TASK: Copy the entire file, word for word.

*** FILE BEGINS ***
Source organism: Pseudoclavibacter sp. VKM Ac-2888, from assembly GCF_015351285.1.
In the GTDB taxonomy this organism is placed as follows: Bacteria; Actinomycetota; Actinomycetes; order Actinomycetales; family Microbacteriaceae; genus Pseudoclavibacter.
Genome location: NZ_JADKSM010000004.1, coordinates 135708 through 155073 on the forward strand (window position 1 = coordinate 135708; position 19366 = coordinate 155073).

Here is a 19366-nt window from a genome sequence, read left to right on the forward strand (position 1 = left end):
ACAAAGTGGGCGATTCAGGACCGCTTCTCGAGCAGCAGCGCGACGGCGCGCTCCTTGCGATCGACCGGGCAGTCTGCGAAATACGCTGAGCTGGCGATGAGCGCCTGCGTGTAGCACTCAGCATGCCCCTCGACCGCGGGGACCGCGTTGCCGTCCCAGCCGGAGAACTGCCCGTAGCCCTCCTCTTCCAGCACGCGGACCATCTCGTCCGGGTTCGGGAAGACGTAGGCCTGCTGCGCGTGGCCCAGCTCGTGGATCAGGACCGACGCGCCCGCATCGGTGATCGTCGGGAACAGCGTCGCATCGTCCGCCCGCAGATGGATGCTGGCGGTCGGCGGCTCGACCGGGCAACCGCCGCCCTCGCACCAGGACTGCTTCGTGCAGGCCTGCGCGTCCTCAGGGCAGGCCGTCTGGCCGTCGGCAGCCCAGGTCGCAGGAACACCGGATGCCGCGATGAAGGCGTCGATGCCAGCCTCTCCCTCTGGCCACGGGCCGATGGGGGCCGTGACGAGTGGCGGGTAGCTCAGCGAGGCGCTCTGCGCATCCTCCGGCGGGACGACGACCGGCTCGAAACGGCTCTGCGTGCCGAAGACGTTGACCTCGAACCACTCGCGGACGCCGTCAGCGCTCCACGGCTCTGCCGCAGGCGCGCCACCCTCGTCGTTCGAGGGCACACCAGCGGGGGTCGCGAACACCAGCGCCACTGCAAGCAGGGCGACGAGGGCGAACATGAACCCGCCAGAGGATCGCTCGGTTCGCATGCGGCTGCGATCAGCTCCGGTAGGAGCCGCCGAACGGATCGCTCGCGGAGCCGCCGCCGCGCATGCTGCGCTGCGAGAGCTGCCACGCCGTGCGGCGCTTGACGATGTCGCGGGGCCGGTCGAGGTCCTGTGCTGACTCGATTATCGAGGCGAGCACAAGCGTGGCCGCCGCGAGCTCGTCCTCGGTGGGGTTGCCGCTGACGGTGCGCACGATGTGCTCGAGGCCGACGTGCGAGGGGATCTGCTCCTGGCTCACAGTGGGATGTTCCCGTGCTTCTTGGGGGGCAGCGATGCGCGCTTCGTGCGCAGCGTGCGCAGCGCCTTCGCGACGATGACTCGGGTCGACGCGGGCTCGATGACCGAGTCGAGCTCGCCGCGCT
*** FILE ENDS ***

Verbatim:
Source organism: Pseudoclavibacter sp. VKM Ac-2888, from assembly GCF_015351285.1.
In the GTDB taxonomy this organism is placed as follows: Bacteria; Actinomycetota; Actinomycetes; order Actinomycetales; family Microbacteriaceae; genus Pseudoclavibacter.
Genome location: NZ_JADKSM010000004.1, coordinates 135708 through 155073 on the forward strand (window position 1 = coordinate 135708; position 19366 = coordinate 155073).

Here is a 19366-nt window from a genome sequence, read left to right on the forward strand (position 1 = left end):
ACAAAGTGGGCGATTCAGGACCGCTTCTCGAGCAGCAGCGCGACGGCGCGCTCCTTGCGATCGACCGGGCAGTCTGCGAAATACGCTGAGCTGGCGATGAGCGCCTGCGTGTAGCACTCAGCATGCCCCTCGACCGCGGGGACCGCGTTGCCGTCCCAGCCGGAGAACTGCCCGTAGCCCTCCTCTTCCAGCACGCGGACCATCTCGTCCGGGTTCGGGAAGACGTAGGCCTGCTGCGCGTGGCCCAGCTCGTGGATCAGGACCGACGCGCCCGCATCGGTGATCGTCGGGAACAGCGTCGCATCGTCCGCCCGCAGATGGATGCTGGCGGTCGGCGGCTCGACCGGGCAACCGCCGCCCTCGCACCAGGACTGCTTCGTGCAGGCCTGCGCGTCCTCAGGGCAGGCCGTCTGGCCGTCGGCAGCCCAGGTCGCAGGAACACCGGATGCCGCGATGAAGGCGTCGATGCCAGCCTCTCCCTCTGGCCACGGGCCGATGGGGGCCGTGACGAGTGGCGGGTAGCTCAGCGAGGCGCTCTGCGCATCCTCCGGCGGGACGACGACCGGCTCGAAACGGCTCTGCGTGCCGAAGACGTTGACCTCGAACCACTCGCGGACGCCGTCAGCGCTCCACGGCTCTGCCGCAGGCGCGCCACCCTCGTCGTTCGAGGGCACACCAGCGGGGGTCGCGAACACCAGCGCCACTGCAAGCAGGGCGACGAGGGCGAACATGAACCCGCCAGAGGATCGCTCGGTTCGCATGCGGCTGCGATCAGCTCCGGTAGGAGCCGCCGAACGGATCGCTCGCGGAGCCGCCGCCGCGCATGCTGCGCTGCGAGAGCTGCCACGCCGTGCGGCGCTTGACGATGTCGCGGGGCCGGTCGAGGTCCTGTGCTGACTCGATTATCGAGGCGAGCACAAGCGTGGCCGCCGCGAGCTCGTCCTCGGTGGGGTTGCCGCTGACGGTGCGCACGATGTGCTCGAGGCCGACGTGCGAGGGGATCTGCTCCTGGCTCACAGTGGGATGTTCCCGTGCTTCTTGGGGGGCAGCGATGCGCGCTTCGTGCGCAGCGTGCGCAGCGCCTTCGCGACGATGACTCGGGTCGACGCGGGCTCGATGACCGAGTCGAGCTCGCCGCGCT